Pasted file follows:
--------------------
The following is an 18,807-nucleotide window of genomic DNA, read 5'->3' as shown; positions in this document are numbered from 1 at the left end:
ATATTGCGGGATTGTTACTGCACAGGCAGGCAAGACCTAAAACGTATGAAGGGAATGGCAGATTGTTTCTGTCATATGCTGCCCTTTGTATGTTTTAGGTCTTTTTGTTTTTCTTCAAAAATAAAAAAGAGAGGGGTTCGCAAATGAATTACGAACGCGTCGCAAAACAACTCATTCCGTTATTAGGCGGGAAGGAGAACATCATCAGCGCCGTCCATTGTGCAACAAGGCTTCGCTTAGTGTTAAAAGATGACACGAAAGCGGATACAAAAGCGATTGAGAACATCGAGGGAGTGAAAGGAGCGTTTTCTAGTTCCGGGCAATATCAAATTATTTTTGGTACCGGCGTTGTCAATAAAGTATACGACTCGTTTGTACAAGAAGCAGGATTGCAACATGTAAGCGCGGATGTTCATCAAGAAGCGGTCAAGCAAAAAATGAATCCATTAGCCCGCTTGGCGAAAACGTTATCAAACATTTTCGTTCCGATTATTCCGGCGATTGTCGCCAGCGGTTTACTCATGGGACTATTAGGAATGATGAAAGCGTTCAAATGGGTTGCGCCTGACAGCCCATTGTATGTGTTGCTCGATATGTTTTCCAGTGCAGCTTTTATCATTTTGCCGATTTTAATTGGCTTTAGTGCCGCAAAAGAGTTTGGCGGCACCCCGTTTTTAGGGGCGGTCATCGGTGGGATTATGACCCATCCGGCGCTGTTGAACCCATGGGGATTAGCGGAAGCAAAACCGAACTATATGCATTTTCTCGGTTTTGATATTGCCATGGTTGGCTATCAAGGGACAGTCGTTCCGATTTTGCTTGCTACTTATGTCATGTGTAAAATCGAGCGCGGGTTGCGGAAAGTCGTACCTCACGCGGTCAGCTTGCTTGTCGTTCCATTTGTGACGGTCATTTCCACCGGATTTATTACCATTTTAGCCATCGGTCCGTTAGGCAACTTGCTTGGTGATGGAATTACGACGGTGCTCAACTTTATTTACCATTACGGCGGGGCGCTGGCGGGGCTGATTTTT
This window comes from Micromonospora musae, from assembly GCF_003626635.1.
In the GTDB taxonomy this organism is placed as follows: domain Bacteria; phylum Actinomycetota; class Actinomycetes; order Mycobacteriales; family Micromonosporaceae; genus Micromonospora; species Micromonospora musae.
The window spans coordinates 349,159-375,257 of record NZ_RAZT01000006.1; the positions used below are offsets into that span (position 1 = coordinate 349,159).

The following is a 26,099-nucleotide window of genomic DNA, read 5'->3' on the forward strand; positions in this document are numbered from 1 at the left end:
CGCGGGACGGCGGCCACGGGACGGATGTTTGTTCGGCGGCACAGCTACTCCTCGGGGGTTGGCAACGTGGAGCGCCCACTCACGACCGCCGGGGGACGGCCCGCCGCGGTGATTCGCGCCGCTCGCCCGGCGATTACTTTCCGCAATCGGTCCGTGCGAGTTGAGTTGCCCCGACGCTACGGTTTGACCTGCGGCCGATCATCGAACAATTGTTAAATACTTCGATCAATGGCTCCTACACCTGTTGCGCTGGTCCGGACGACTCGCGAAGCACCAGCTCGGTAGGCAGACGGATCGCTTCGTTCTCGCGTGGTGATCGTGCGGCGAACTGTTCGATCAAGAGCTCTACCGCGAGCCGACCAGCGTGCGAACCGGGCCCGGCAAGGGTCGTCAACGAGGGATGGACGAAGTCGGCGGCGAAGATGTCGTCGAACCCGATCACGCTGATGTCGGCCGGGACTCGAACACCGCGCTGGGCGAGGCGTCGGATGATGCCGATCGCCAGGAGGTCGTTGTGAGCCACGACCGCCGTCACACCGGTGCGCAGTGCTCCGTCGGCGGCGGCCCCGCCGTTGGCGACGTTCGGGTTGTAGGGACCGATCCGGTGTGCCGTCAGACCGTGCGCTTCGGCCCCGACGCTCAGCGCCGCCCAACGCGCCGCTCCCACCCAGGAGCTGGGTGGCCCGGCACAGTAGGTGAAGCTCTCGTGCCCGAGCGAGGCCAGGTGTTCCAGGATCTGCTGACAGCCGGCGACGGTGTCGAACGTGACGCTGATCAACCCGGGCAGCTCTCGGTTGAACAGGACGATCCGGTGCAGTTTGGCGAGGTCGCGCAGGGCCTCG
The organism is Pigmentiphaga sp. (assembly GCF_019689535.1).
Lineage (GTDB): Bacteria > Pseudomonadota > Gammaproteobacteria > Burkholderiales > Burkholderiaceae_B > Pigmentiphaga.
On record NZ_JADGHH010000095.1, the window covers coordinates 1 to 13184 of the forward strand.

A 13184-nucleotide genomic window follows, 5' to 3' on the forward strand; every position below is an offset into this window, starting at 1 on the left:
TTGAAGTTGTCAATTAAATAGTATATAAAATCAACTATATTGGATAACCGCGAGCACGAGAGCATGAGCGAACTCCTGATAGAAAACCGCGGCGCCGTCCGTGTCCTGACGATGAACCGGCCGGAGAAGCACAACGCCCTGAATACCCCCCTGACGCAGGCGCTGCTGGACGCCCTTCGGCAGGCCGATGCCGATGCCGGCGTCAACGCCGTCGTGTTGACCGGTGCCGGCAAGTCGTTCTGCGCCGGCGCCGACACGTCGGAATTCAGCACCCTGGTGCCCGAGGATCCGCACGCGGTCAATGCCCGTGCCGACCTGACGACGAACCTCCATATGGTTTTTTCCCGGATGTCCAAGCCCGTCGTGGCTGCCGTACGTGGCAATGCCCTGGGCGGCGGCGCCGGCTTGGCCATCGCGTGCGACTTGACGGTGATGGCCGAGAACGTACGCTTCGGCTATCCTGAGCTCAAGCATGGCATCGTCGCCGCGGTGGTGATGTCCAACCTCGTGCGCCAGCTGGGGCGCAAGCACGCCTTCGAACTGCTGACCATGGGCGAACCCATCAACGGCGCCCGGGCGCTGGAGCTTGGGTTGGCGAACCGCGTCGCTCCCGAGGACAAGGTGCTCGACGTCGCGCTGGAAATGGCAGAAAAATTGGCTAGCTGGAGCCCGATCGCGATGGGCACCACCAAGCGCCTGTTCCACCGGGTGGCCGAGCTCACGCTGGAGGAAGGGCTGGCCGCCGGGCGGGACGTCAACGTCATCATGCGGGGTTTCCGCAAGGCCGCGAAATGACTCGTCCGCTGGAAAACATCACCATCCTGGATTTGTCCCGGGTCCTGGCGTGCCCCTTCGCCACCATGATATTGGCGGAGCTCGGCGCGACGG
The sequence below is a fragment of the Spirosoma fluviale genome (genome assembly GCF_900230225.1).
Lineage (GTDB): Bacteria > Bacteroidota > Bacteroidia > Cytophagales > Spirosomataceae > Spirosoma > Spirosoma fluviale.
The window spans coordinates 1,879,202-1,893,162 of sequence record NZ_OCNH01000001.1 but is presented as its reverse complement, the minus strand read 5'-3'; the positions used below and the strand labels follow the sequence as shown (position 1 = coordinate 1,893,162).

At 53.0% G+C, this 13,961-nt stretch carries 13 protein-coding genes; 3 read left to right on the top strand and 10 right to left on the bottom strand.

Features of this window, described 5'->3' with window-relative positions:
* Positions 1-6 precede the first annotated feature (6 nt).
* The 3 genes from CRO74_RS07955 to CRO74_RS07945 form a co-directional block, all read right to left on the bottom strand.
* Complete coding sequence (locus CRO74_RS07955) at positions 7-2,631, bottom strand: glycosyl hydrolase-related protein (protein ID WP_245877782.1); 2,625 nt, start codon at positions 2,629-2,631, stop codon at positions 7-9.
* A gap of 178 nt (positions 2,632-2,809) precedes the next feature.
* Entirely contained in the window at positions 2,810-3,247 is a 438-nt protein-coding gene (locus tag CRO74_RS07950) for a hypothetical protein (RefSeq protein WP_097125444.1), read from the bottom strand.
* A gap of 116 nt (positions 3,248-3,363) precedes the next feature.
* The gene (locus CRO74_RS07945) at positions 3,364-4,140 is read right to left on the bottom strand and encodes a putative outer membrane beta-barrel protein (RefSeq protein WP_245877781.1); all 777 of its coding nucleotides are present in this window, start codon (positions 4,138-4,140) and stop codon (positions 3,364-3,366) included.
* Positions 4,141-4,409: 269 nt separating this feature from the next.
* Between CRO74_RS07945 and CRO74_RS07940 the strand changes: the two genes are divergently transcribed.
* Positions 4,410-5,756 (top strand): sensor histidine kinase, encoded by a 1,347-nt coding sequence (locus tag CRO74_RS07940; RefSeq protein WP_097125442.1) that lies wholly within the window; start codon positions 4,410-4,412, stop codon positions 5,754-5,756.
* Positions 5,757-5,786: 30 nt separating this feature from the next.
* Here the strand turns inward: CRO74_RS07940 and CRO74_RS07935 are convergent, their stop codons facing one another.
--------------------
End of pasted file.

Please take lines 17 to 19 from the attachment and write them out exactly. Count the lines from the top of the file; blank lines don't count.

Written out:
Features of this window, described 5'->3' with window-relative positions:
* Positions 1-6 precede the first annotated feature (6 nt).
* The 3 genes from CRO74_RS07955 to CRO74_RS07945 form a co-directional block, all read right to left on the bottom strand.